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The Facebook 'nonfiction' thriller that inspired 'The Social Network'

American author Ben Mezrich recounts the birth of the world’s biggest social network in the controversial book <em>Accidental Billionaires: The Founding of Facebook, A Tale of Sex, Money, Genius and Betrayal</em>.

American author Ben Mezrich recounts the birth of the world’s biggest social network in the controversial book Accidental Billionaires: The Founding of Facebook, A Tale of Sex, Money, Genius and Betrayal.


Two students and friends, Mark Zuckerberg and Eduardo Saverin, wanted to meet girls and be accepted into the Harvard elite, so they started up a fledgling version of the now ubiquitous social network. The friendship ended up in court, and Saverin decided to tell his story to Mezrich. The book was adapted into a movie, The Social Network, that is coming out this Friday.


Mezrich spoke to Metro’s Célia Pedroso.

Where did the idea for the book come from?
It started with an email I got from a college kid who was best friends with Eduardo Saverin. Eduardo wanted to tell me his story, about how he felt he had been betrayed by his best friend. I was fascinated by the drama of the youngest billionaire in the world, and what he had done to create Facebook. I was already on Facebook, and my wife uses it every day. I didn’t know anything about how it had been founded, or the drama surrounding these two best friends.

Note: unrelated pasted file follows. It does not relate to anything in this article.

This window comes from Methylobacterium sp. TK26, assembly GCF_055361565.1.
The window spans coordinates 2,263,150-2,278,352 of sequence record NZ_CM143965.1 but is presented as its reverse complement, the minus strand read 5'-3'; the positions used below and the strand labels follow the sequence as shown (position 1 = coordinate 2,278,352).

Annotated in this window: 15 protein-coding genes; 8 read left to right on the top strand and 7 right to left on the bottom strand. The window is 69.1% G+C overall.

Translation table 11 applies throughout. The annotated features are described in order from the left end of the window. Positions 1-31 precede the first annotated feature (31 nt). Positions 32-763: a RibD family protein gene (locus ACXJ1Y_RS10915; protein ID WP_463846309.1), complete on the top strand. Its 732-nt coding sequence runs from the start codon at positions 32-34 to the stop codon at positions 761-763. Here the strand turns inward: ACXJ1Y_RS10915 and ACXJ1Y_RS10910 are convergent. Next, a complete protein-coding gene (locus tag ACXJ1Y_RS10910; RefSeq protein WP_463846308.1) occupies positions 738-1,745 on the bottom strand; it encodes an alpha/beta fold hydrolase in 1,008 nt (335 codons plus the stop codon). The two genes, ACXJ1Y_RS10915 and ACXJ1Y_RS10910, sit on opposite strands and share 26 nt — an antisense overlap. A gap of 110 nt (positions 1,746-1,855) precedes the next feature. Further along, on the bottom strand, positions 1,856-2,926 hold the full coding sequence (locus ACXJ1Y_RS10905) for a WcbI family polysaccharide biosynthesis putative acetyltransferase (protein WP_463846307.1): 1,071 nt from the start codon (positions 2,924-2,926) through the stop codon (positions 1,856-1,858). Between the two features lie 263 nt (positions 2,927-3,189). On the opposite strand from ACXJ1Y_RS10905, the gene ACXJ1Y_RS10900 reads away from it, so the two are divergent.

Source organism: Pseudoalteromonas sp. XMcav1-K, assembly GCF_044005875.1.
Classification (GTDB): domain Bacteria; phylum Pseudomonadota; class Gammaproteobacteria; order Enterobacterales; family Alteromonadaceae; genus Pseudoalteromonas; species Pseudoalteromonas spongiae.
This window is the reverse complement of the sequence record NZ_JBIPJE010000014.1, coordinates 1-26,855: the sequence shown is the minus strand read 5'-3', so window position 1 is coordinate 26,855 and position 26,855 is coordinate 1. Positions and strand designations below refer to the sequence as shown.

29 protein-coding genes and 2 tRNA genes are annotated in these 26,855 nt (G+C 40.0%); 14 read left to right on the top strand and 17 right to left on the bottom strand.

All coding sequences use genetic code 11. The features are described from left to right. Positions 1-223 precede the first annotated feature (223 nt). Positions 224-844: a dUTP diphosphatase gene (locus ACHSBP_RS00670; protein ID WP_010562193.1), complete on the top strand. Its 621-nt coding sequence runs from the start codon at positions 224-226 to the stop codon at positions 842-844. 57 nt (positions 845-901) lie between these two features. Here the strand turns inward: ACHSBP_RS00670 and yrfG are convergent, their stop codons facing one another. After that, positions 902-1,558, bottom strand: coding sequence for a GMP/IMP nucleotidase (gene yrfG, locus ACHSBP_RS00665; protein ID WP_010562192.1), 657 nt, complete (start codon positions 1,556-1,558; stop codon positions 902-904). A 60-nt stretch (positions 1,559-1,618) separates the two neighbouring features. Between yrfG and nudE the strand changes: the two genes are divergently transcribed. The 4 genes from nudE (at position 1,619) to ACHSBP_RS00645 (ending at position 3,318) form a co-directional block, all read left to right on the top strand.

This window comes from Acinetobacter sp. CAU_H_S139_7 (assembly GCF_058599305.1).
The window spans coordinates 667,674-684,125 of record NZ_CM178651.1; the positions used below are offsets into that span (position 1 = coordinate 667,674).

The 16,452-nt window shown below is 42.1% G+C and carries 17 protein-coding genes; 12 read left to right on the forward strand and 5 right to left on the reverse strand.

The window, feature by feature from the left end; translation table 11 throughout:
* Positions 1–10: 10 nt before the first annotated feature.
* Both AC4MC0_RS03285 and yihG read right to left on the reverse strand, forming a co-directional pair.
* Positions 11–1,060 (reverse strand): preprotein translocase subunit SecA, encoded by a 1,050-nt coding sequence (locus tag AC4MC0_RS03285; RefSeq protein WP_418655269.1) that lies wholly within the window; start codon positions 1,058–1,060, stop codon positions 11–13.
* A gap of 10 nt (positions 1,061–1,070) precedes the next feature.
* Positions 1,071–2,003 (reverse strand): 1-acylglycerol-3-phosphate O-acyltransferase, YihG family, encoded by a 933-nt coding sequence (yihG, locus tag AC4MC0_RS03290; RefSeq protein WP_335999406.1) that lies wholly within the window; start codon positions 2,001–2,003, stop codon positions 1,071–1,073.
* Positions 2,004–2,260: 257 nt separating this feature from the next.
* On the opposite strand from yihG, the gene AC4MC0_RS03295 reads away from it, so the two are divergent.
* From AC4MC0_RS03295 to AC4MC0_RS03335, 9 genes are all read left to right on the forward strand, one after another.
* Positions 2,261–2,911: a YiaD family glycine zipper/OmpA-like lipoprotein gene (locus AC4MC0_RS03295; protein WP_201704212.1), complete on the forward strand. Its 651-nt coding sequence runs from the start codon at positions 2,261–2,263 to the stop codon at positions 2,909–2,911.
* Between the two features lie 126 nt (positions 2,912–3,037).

Did you use a lot of sources from inside Facebook?
I had many sources inside and out of Facebook. Many college kids who had been there when it was founded and many people who are in the book itself. It took about a year to research and write.

What surprises did your investigation unearth?
I was surprised by how fast Facebook became this billion dollar company — and also how none of the characters central to the story really cared that much about getting rich. Mark (Zuckerberg) doesn’t care about money, just about Facebook. It was amazing to see how these geeky college kids, who really just wanted to meet girls and be cool, managed to change the world.

Why did you decide to write it as a novel?
Actually, it isn’t a novel, it’s a nonfiction thriller — a genre that I am creating with my books, true stories written as if they were movies. This is my style — it upsets some journalists, especially here in the U.S., but I think it’s a great way to tell a true story. The facts of the book are true, it’s just written like a thriller.

 
 
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